National Cabinet’s key health advisory committee has confirmed it never recommended internal border closures, as states and territories come under pressure to lift their restrictions and once again allow travel within Australia.
- National Cabinet’s key health committee has never recommended state borders close to contain coronavirus
- A former Health Department boss says economies can’t function properly while borders remain closed
- The Queensland Premier is warning her state’s border might be close until September
Queensland, Western Australia, South Australia and the Northern Territory all closed their borders at the height of the coronavirus crisis, either banning non-residents from entering or requiring travellers to self-quarantine for a fortnight.
But as the nation begins its three-stage process of easing COVID-19 restrictions, the state of the borders remains one of the most contentious issues.
Prime Minister Scott Morrison has previously said he hoped Australians could travel interstate in time for the July school holidays, but New South Wales Premier Gladys Berejiklian is urging her counterparts to “get those borders open as soon as possible”.
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Federal Deputy Chief Medical Officer Paul Kelly said the decision to close state borders was not based on any health advice given to the National Cabinet and suggested that as the number of cases continues to fall, leaders might reconsider the measure.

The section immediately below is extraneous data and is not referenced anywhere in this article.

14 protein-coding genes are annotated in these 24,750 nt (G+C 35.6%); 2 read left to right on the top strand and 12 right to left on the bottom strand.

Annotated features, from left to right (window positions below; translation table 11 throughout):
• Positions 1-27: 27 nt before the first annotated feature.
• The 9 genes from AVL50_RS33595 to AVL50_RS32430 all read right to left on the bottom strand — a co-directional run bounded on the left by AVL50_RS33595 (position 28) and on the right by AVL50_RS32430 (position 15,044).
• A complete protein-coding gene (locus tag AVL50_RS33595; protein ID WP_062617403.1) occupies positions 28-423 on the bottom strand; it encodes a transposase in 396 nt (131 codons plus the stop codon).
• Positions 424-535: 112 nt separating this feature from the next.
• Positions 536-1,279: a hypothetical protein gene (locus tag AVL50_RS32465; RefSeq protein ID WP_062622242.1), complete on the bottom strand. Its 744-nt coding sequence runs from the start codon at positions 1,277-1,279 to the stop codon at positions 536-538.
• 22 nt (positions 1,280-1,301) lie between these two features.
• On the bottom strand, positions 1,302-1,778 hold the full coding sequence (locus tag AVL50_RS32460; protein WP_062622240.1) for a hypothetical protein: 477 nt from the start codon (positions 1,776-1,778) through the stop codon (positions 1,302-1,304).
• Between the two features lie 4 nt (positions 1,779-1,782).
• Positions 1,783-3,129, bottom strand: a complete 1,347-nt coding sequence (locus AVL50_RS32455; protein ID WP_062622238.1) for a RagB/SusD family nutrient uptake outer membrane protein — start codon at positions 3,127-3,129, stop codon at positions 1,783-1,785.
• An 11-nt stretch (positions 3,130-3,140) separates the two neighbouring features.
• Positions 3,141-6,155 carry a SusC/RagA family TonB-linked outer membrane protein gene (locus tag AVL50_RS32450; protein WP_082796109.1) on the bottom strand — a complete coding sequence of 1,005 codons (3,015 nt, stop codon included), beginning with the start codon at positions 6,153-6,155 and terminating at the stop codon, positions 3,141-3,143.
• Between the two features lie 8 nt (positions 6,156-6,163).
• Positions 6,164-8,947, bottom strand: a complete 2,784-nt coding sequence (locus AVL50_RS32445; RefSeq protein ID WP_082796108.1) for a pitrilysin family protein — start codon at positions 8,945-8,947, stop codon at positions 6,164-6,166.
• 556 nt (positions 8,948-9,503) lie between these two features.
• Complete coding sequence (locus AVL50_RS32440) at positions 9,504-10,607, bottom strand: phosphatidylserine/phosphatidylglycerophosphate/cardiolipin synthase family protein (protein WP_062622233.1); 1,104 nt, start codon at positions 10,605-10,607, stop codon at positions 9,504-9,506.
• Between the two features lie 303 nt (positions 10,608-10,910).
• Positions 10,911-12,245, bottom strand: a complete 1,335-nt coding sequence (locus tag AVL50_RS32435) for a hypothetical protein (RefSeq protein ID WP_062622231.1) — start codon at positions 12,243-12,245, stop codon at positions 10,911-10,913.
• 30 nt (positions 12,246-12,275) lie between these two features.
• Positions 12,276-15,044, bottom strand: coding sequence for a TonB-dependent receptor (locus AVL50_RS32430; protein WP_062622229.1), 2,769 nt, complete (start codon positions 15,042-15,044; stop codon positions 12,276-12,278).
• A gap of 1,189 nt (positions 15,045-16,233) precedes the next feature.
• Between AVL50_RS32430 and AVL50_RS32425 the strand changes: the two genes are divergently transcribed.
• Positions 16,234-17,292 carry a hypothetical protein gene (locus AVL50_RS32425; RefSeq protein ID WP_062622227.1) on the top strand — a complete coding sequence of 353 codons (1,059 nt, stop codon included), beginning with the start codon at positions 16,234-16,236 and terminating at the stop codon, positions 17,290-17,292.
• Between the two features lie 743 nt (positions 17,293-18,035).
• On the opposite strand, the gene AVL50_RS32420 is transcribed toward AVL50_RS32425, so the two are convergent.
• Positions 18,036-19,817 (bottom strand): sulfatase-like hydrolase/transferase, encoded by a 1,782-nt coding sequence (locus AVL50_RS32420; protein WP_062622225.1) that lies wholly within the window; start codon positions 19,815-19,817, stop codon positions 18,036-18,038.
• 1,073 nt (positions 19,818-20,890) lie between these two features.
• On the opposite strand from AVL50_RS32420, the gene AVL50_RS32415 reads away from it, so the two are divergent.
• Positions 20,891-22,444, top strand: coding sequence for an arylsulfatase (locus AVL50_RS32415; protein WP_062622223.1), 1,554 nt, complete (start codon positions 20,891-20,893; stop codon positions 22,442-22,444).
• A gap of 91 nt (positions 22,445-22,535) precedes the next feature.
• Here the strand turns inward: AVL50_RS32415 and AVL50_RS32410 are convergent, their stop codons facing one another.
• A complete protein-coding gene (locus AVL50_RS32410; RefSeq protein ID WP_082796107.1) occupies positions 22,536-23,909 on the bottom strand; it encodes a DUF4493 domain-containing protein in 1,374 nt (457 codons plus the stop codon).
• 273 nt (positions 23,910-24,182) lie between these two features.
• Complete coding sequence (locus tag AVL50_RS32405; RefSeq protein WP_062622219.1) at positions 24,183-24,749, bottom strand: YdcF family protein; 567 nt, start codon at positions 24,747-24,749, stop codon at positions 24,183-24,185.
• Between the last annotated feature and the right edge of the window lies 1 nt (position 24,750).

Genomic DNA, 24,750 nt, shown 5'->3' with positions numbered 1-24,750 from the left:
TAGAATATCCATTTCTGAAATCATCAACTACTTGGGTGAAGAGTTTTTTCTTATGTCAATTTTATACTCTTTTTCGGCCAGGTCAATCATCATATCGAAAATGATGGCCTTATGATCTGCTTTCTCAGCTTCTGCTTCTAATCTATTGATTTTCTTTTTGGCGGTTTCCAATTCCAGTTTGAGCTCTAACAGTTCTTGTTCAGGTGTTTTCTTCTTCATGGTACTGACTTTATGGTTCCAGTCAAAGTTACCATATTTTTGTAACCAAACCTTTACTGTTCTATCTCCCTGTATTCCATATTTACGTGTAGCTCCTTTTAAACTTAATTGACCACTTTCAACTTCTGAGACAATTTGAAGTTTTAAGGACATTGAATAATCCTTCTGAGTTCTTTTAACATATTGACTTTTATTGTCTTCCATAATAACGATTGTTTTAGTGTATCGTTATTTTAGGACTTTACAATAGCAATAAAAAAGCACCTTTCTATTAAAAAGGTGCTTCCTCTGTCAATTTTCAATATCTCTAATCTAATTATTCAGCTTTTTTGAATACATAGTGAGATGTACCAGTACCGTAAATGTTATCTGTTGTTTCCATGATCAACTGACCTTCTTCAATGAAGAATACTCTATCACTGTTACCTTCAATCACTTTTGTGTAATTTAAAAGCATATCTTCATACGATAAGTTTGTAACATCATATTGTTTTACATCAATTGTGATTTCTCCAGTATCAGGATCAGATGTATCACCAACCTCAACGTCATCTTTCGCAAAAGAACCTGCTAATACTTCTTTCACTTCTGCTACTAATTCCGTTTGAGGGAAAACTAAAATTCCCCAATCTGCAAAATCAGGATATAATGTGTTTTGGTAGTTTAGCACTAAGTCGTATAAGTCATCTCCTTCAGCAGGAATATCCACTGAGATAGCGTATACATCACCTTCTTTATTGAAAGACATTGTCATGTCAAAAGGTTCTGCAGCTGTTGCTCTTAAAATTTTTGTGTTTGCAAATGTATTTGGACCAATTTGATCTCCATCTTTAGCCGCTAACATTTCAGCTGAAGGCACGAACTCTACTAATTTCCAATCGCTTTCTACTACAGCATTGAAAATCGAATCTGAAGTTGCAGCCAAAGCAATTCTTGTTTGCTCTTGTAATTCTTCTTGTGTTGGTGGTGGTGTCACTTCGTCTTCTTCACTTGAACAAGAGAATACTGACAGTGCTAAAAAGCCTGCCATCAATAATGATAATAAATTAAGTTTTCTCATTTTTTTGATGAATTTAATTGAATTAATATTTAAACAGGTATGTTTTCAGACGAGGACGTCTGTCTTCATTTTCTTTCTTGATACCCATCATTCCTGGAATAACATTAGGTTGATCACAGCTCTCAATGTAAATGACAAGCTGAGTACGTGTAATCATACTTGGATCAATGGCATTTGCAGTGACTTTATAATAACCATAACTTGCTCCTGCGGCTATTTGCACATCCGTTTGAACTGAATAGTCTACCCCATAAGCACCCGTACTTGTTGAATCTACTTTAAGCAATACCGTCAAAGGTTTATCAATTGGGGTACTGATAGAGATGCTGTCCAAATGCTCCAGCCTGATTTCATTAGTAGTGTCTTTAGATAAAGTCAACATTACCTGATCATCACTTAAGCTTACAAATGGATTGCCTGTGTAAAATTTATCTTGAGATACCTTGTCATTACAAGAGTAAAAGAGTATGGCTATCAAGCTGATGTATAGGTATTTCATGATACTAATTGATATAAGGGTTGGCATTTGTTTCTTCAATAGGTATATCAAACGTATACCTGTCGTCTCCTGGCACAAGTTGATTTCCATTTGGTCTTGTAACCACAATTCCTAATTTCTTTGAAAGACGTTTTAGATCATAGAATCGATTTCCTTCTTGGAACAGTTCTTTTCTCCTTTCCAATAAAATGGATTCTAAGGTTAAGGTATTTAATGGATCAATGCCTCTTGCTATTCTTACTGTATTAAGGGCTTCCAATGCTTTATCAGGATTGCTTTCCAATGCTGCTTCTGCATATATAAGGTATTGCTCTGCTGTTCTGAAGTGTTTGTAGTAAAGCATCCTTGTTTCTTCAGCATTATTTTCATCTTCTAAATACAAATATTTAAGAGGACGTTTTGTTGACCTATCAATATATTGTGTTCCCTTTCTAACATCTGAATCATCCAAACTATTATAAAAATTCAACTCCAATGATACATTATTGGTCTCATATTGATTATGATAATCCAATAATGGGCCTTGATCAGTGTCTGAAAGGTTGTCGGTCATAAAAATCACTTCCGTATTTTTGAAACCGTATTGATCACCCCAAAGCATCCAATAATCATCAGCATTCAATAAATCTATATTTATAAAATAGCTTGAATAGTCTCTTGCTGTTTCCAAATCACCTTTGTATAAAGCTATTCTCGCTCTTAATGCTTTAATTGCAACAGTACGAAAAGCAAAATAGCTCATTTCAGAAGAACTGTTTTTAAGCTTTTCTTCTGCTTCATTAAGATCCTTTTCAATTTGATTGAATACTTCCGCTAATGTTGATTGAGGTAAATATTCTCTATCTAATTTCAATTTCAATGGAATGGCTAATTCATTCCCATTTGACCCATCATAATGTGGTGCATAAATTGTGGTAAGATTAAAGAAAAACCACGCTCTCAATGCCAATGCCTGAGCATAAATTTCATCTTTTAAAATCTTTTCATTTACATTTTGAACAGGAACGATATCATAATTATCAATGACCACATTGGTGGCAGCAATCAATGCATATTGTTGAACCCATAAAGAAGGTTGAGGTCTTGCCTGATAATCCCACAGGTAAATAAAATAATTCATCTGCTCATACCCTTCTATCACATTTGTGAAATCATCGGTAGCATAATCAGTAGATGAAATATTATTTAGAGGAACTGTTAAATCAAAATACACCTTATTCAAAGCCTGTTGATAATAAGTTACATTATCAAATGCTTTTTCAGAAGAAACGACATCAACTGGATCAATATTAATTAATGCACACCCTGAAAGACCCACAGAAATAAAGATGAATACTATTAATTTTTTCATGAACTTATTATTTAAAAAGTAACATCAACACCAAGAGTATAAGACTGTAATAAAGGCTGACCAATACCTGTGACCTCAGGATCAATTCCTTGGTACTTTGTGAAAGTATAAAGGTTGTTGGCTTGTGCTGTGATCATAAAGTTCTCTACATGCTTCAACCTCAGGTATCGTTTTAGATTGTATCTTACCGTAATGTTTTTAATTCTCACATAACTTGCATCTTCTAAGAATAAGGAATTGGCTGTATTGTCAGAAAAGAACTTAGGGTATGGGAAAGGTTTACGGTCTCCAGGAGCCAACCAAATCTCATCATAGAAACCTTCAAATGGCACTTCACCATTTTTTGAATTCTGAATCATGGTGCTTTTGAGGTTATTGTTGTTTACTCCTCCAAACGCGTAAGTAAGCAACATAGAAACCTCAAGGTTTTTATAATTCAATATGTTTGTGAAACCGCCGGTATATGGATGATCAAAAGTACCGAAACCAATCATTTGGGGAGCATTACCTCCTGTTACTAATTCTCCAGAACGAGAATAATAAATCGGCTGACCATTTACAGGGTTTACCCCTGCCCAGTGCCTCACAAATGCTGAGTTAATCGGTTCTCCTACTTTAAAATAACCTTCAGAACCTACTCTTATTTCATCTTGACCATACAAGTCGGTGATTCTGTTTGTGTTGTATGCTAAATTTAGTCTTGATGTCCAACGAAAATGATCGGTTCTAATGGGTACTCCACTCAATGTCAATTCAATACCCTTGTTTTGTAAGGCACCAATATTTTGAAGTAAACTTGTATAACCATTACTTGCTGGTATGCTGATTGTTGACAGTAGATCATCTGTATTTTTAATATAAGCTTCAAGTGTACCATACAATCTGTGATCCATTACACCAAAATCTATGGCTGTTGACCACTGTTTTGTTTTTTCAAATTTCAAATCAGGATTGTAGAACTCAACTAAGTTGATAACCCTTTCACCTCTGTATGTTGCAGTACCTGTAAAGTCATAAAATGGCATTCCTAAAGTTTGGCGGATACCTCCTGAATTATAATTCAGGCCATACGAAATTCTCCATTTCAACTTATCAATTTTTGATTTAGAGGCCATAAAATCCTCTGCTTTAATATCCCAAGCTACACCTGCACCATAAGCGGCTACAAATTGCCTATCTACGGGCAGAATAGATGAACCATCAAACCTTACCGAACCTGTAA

“At the national level, we’ve never suggested that internal borders within Australia should be closed,” he said.
“But, if you look at when those decisions were made some weeks ago, we had a rapidly increasing number of cases each day right around Australia but particularly in the south-eastern corner of the nation.
“And so, when you look at what’s happening now with just very few cases, only just over 100 cases in the last week and only 11 in the last 24 hours, I think that things have changed a lot.”
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When asked about those comments today, Queensland Premier Annastacia Palaszczuk stood firm, suggesting there might be no change before September, four months away.
“There is still community transmission in Victoria and in New South Wales,” she told ABC News Breakfast.
“So as soon as my Chief Health Officer says that I can relax those restrictions, we absolutely will.”
Ms Palaszczuk suggested a “travel bubble” might be possible between the states that had closed their borders before they are opened to New South Wales and Victoria.
Former Health Department secretary Jane Halton also questioned the need to keep the internal borders closed, saying Australia’s economy “doesn’t work in hermetically sealed spheres”.
A member of the Federal Government’s COVID-19 Co-ordination Commission, Ms Halton said she did not believe it was an effective way of controlling the spread of the virus.
“I’m personally not convinced that our internal borders are the right way to manage our risks,” she told the National Press Club.
“I understand why people are nervous, but I would encourage people to think about how we maintain control, perhaps while enabling business to operate.”
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In Western Australia, which has long joked about seceding from the rest of the nation, there is strong public support for the state’s hard border, meaning it will likely be among the last restrictions eased in that state.
As of Monday, WA had recorded 554 coronavirus cases, compared to 1,055 in Queensland, 1,558 in Victoria and 3,075 in New South Wales.
In another sign of the country’s progress in suppressing COVID-19, the National Cabinet is not due to meet for another week while the daily briefing given by the Chief Medical Officer or deputy chief medical officers is being reduced to three times a week.
WA closed its borders in March.(ABC Kimberley: Rebecca Nadge)
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